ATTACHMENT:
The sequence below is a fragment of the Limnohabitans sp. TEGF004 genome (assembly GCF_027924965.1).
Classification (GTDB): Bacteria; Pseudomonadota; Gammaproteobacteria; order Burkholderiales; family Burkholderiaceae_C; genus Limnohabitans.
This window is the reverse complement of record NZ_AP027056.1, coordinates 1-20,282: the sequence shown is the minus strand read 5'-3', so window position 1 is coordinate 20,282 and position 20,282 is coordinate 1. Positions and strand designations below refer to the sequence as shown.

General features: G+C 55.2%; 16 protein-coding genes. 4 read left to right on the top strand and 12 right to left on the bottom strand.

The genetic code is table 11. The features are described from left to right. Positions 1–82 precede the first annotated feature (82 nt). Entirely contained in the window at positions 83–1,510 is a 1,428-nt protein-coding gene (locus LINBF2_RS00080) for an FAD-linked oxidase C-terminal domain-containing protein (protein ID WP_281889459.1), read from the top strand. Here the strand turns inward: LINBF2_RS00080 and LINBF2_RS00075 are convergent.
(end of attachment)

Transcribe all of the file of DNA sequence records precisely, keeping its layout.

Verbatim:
The sequence below is a fragment of the Limnohabitans sp. TEGF004 genome (assembly GCF_027924965.1).
Classification (GTDB): Bacteria; Pseudomonadota; Gammaproteobacteria; order Burkholderiales; family Burkholderiaceae_C; genus Limnohabitans.
This window is the reverse complement of record NZ_AP027056.1, coordinates 1-20,282: the sequence shown is the minus strand read 5'-3', so window position 1 is coordinate 20,282 and position 20,282 is coordinate 1. Positions and strand designations below refer to the sequence as shown.

General features: G+C 55.2%; 16 protein-coding genes. 4 read left to right on the top strand and 12 right to left on the bottom strand.

The genetic code is table 11. The features are described from left to right. Positions 1–82 precede the first annotated feature (82 nt). Entirely contained in the window at positions 83–1,510 is a 1,428-nt protein-coding gene (locus LINBF2_RS00080) for an FAD-linked oxidase C-terminal domain-containing protein (protein ID WP_281889459.1), read from the top strand. Here the strand turns inward: LINBF2_RS00080 and LINBF2_RS00075 are convergent.